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HomeMinnesota Breaking NewsHow Police Department Spending in Minnesota Compares to Other States

How Police Department Spending in Minnesota Compares to Other States

imageForEntry38 6gmHigh-profile unlawful killings by police officers in recent years have put American law enforcement under intense public scrutiny. Outrage over abuses of power, most notably the murder of George Floyd, led many to advocate for radical police reform, with some going so far as to call for defunding the police.

Dismissed by elected officials across the political spectrum as an unworkable idea, the defund the police movement failed to gain meaningful traction with policy makers – many of whom have expressed support for police reform rather than complete disbandment. In his 2022 State of the Union Address, President Joe Biden stated in no-uncertain terms: “We should all agree the answer is not to defund the police. It’s to fund the police […] Fund them with the resources and training they need to protect our communities.”

In light of rising violent crime, grassroots support for the defund the police movement also appears to be slipping. An October 2021 survey conducted by the Pew Research Center found that 47% of American adults say they want increased police spending in their area, up from 31% in June 2020. State and local police spending totalled $128.2 billion in 2020, up from $122.6 billion the previous year – and if public sentiment is any gauge, that number will likely continue to rise.

According to data from the U.S. Census Bureau, state and local spending on police protection totaled $2.4 billion in Minnesota in 2020, or about $423 per resident, the 10th highest per capita spending among the 50 states.

A total of 12,419 police officers were employed in Minnesota in 2020. Adjusting for population, this comes out to about 218 officers for every 100,000 people, the eighth fewest among states.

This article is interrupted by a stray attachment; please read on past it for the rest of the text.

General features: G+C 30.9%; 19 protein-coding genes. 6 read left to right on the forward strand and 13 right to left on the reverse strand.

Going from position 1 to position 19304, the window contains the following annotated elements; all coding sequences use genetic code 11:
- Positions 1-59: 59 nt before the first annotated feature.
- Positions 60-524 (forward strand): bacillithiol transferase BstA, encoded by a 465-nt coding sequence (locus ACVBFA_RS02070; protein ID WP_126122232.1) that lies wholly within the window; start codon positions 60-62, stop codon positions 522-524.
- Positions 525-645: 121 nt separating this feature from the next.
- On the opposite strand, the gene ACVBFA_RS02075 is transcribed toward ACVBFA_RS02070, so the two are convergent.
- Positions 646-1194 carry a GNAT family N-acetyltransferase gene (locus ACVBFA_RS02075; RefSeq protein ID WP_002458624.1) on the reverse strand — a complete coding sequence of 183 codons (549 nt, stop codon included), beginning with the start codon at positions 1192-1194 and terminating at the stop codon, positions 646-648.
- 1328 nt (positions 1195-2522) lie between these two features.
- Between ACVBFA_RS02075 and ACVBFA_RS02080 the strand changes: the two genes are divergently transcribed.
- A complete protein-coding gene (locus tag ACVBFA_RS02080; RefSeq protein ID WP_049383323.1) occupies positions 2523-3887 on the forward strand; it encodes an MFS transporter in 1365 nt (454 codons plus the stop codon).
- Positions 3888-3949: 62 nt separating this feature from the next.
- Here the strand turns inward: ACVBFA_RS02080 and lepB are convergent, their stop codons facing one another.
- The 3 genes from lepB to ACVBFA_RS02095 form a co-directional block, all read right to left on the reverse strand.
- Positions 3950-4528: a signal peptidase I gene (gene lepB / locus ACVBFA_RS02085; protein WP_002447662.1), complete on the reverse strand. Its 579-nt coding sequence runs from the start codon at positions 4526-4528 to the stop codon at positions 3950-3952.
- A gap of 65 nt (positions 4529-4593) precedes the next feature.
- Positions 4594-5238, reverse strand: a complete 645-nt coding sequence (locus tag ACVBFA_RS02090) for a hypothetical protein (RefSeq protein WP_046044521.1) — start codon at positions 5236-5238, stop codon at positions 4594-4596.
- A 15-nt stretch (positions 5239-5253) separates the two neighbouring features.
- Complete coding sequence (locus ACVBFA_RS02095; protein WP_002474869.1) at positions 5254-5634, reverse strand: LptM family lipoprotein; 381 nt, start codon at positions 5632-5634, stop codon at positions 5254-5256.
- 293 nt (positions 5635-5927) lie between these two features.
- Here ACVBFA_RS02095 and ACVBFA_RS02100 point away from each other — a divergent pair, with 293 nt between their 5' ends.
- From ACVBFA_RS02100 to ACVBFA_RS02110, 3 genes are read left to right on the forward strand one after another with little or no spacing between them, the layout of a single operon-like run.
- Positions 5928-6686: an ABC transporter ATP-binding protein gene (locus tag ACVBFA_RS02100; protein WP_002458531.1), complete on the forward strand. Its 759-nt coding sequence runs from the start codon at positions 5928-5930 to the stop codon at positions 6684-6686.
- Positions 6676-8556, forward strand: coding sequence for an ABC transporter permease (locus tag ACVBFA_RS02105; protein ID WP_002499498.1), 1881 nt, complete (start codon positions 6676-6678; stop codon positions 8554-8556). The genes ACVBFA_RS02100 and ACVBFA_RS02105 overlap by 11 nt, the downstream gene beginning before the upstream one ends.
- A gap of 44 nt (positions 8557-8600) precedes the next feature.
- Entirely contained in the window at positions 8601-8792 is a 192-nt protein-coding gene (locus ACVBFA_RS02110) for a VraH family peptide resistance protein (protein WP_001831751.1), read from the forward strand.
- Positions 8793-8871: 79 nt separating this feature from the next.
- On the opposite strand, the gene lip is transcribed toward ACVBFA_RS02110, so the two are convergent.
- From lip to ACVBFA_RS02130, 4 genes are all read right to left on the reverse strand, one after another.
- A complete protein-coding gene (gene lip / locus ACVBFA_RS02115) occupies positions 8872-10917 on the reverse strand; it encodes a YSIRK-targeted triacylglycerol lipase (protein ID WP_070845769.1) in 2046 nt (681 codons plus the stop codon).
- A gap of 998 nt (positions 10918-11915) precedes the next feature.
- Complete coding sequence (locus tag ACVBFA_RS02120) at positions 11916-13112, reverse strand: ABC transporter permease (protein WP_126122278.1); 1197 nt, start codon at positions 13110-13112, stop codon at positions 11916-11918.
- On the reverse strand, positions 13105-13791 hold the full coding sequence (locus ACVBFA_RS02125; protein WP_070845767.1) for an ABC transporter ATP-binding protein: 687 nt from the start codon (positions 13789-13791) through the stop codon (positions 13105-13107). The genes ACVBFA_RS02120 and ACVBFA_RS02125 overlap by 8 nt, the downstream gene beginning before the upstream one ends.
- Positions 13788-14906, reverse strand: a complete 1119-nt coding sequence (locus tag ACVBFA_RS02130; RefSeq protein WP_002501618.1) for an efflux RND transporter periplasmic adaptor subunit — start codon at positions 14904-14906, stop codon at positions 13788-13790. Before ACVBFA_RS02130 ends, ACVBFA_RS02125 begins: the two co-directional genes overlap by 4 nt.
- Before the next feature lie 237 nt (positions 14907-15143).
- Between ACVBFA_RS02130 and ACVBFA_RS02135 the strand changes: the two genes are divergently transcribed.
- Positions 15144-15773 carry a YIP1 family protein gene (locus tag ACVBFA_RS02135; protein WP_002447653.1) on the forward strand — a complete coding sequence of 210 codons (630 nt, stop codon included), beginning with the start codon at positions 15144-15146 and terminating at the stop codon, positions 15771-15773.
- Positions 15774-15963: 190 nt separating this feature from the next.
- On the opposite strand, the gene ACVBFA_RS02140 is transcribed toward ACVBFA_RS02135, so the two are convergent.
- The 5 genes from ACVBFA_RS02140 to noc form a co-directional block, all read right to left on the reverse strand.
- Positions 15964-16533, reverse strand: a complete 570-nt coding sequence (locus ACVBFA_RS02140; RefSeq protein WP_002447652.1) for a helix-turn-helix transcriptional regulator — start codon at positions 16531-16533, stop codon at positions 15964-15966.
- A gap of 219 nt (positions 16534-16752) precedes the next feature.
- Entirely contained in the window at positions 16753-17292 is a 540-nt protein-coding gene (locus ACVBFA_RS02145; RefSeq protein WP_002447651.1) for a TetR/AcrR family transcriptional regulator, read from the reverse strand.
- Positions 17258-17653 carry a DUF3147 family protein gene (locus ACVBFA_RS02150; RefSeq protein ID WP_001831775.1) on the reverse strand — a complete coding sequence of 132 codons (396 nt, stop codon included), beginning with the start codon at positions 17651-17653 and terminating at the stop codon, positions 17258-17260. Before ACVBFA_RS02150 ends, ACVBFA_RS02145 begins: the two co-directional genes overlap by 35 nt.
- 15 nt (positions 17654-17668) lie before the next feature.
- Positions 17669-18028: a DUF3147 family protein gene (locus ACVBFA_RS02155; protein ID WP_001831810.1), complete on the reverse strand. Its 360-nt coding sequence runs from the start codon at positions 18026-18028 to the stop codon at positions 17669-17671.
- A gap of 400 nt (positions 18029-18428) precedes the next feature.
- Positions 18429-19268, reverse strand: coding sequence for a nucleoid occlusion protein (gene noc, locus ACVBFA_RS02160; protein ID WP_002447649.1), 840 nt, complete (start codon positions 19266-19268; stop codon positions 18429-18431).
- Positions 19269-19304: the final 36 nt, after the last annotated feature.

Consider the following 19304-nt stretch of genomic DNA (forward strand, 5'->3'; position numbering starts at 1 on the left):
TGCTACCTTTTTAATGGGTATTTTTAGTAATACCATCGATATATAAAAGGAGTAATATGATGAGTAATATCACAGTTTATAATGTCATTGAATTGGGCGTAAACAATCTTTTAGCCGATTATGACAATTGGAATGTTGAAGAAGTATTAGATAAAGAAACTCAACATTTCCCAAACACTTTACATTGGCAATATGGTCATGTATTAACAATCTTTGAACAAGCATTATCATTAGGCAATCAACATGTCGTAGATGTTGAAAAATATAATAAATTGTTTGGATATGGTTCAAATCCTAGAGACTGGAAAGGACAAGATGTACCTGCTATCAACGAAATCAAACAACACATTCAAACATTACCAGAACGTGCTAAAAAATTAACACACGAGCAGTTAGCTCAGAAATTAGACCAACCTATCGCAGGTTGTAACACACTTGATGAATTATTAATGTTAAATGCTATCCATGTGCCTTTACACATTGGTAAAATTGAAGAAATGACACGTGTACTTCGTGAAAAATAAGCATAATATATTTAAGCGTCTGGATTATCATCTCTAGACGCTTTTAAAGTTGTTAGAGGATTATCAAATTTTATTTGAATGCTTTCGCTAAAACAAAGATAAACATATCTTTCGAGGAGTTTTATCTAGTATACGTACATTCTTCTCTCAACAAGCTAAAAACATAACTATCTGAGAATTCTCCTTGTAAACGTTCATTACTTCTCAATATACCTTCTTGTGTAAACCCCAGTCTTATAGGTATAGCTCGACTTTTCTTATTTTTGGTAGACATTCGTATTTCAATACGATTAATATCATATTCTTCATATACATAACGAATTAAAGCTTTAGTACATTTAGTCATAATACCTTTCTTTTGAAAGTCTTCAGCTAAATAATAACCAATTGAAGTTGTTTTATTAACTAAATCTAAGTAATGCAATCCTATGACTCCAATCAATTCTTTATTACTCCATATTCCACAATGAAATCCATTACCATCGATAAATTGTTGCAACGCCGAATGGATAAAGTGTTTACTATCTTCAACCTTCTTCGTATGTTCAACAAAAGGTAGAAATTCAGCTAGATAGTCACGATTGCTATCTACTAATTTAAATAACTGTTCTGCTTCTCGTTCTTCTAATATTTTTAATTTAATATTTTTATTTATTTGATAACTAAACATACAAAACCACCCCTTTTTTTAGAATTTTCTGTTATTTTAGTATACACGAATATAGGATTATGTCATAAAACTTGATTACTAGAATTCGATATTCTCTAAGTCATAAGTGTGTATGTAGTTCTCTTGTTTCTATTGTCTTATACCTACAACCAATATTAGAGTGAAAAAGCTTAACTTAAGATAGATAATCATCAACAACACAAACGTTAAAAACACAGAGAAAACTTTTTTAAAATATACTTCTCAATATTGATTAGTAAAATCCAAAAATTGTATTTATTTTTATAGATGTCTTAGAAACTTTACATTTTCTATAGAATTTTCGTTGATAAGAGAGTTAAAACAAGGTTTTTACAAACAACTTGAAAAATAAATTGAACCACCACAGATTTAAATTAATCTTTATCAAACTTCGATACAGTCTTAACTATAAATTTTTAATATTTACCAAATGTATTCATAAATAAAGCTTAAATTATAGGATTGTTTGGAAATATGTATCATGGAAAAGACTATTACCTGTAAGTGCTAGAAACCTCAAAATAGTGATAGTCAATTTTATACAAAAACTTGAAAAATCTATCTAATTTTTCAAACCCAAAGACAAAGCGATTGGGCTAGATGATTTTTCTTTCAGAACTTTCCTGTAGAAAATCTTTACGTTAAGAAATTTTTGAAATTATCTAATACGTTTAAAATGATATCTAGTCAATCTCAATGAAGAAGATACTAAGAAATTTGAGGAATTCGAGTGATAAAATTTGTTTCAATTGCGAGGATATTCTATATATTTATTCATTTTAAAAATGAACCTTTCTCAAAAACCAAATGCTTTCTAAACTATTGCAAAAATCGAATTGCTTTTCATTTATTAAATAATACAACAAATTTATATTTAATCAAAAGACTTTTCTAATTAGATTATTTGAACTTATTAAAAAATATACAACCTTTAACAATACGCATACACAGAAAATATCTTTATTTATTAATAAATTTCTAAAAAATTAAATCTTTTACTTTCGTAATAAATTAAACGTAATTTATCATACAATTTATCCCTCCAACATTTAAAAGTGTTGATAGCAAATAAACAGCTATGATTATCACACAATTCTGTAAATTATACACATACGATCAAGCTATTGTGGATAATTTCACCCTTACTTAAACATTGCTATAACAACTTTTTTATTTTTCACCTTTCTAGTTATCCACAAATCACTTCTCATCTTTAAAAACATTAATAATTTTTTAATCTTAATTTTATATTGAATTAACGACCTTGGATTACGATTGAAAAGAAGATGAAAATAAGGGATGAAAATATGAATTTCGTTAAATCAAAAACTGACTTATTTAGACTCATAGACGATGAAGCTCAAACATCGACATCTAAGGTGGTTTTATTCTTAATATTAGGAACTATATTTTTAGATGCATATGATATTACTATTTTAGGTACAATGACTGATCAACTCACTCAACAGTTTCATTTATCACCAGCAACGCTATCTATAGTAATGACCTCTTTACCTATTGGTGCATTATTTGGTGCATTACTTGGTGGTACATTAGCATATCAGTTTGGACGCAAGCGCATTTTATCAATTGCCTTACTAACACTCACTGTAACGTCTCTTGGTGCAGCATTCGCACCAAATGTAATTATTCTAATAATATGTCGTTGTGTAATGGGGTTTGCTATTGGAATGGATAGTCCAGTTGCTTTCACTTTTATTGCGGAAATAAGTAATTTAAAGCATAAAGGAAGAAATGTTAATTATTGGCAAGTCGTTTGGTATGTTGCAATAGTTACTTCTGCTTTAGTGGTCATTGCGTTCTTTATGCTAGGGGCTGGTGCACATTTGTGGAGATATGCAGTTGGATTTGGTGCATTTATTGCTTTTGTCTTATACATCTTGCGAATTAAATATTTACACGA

Click here to see how police spending compares in every state.

Data on police protection spending is from Census Bureau’s 2020 State & Local Government Finance Historical Datasets and Tables, while data on police employment is from the U.S. Census Bureau’s 2021 Annual Survey of Public Employment. Per capita calculations were made using U.S. Census Bureau population data from July 2021.

Rank State Per capita police spending, 2020 ($) Number of officers in state, 2020 Officers per 100,000 people, 2020
1 California 564 115,744 295
2 Alaska 554 1,963 268
3 New York 550 80,662 407
4 Maryland 492 17,917 291
5 Nevada 472 8,588 273
6 Rhode Island 468 3,090 282
7 Florida 468 62,604 287
8 Illinois 444 37,861 299
9 New Jersey 430 32,761 354
10 Minnesota 423 12,419 218
11 Arizona 406 19,949 274
12 Wyoming 401 1,862 322
13 Colorado 400 16,605 286
14 Delaware 394 2,570 256
15 Oregon 374 8,915 210
16 Hawaii 374 4,154 288
17 New Mexico 361 5,856 277
18 Kansas 361 8,794 300
19 Connecticut 359 9,408 261
20 New Hampshire 357 3,660 264
21 Massachusetts 346 19,923 285
22 North Carolina 346 30,721 291
23 Montana 344 2,617 237
24 Ohio 344 29,281 249
25 Missouri 344 17,991 292
26 Vermont 341 1,366 212
27 Tennessee 331 21,365 306
28 Pennsylvania 330 29,914 231
29 North Dakota 330 2,050 265
30 Washington 329 14,776 191
31 Wisconsin 326 14,966 254
32 Louisiana 326 16,206 350
33 Texas 320 79,745 270
34 Virginia 313 21,158 245
35 Nebraska 298 4,923 251
36 Idaho 292 4,416 232
37 Michigan 290 20,040 199
38 Alabama 289 14,290 284
39 Oklahoma 288 11,309 284
40 Iowa 287 7,061 221
41 Georgia 284 27,743 257
42 Utah 282 6,221 186
43 South Carolina 276 14,478 279
44 Mississippi 267 8,580 291
45 South Dakota 258 2,123 237
46 West Virginia 254 3,901 219
47 Arkansas 245 8,902 294
48 Maine 241 2,957 215
49 Indiana 236 15,633 230
50 Kentucky 182 9,680 215
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